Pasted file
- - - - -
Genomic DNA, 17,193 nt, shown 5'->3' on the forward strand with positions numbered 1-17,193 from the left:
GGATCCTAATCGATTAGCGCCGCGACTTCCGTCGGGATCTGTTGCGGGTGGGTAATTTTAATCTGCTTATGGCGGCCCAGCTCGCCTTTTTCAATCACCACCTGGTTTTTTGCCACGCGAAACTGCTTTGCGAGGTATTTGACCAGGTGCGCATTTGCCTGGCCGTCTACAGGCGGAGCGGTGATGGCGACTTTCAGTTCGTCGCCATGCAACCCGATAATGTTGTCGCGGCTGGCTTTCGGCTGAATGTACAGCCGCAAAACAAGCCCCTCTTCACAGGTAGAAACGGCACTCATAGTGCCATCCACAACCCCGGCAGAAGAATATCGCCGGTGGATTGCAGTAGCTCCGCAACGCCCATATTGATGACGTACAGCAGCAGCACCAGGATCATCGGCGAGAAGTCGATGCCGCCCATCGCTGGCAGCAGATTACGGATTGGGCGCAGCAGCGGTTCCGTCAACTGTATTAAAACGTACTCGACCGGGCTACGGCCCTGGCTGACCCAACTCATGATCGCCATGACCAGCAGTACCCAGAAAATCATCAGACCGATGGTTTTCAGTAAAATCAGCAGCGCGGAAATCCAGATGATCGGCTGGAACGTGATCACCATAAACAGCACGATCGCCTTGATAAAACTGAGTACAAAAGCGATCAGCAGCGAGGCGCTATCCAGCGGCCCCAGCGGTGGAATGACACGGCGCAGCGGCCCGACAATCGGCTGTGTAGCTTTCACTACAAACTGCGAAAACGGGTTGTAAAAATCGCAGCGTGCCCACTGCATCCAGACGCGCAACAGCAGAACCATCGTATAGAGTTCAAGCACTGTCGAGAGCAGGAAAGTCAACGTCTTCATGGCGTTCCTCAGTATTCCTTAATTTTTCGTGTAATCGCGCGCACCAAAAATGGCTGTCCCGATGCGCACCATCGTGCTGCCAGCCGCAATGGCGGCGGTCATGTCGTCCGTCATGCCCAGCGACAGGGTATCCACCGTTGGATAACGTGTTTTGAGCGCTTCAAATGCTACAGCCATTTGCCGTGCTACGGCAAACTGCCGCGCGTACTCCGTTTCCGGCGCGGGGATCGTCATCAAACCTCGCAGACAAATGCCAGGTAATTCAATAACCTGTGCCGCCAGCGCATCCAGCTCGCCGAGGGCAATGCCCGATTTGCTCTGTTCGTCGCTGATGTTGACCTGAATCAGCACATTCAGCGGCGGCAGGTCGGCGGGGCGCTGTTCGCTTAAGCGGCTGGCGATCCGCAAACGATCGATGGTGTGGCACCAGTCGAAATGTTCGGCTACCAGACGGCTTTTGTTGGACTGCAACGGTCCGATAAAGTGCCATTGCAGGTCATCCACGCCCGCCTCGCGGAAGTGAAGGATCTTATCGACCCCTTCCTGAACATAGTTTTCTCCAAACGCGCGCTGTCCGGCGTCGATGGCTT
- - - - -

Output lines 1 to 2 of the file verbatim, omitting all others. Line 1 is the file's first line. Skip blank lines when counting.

Genomic DNA, 17,193 nt, shown 5'->3' on the forward strand with positions numbered 1-17,193 from the left:
GGATCCTAATCGATTAGCGCCGCGACTTCCGTCGGGATCTGTTGCGGGTGGGTAATTTTAATCTGCTTATGGCGGCCCAGCTCGCCTTTTTCAATCACCACCTGGTTTTTTGCCACGCGAAACTGCTTTGCGAGGTATTTGACCAGGTGCGCATTTGCCTGGCCGTCTACAGGCGGAGCGGTGATGGCGACTTTCAGTTCGTCGCCATGCAACCCGATAATGTTGTCGCGGCTGGCTTTCGGCTGAATGTACAGCCGCAAAACAAGCCCCTCTTCACAGGTAGAAACGGCACTCATAGTGCCATCCACAACCCCGGCAGAAGAATATCGCCGGTGGATTGCAGTAGCTCCGCAACGCCCATATTGATGACGTACAGCAGCAGCACCAGGATCATCGGCGAGAAGTCGATGCCGCCCATCGCTGGCAGCAGATTACGGATTGGGCGCAGCAGCGGTTCCGTCAACTGTATTAAAACGTACTCGACCGGGCTACGGCCCTGGCTGACCCAACTCATGATCGCCATGACCAGCAGTACCCAGAAAATCATCAGACCGATGGTTTTCAGTAAAATCAGCAGCGCGGAAATCCAGATGATCGGCTGGAACGTGATCACCATAAACAGCACGATCGCCTTGATAAAACTGAGTACAAAAGCGATCAGCAGCGAGGCGCTATCCAGCGGCCCCAGCGGTGGAATGACACGGCGCAGCGGCCCGACAATCGGCTGTGTAGCTTTCACTACAAACTGCGAAAACGGGTTGTAAAAATCGCAGCGTGCCCACTGCATCCAGACGCGCAACAGCAGAACCATCGTATAGAGTTCAAGCACTGTCGAGAGCAGGAAAGTCAACGTCTTCATGGCGTTCCTCAGTATTCCTTAATTTTTCGTGTAATCGCGCGCACCAAAAATGGCTGTCCCGATGCGCACCATCGTGCTGCCAGCCGCAATGGCGGCGGTCATGTCGTCCGTCATGCCCAGCGACAGGGTATCCACCGTTGGATAACGTGTTTTGAGCGCTTCAAATGCTACAGCCATTTGCCGTGCTACGGCAAACTGCCGCGCGTACTCCGTTTCCGGCGCGGGGATCGTCATCAAACCTCGCAGACAAATGCCAGGTAATTCAATAACCTGTGCCGCCAGCGCATCCAGCTCGCCGAGGGCAATGCCCGATTTGCTCTGTTCGTCGCTGATGTTGACCTGAATCAGCACATTCAGCGGCGGCAGGTCGGCGGGGCGCTGTTCGCTTAAGCGGCTGGCGATCCGCAAACGATCGATGGTGTGGCACCAGTCGAAATGTTCGGCTACCAGACGGCTTTTGTTGGACTGCAACGGTCCGATAAAGTGCCATTGCAGGTCATCCACGCCCGCCTCGCGGAAGTGAAGGATCTTATCGACCCCTTCCTGAACATAGTTTTCTCCAAACGCGCGCTGTCCGGCGTCGATGGCTT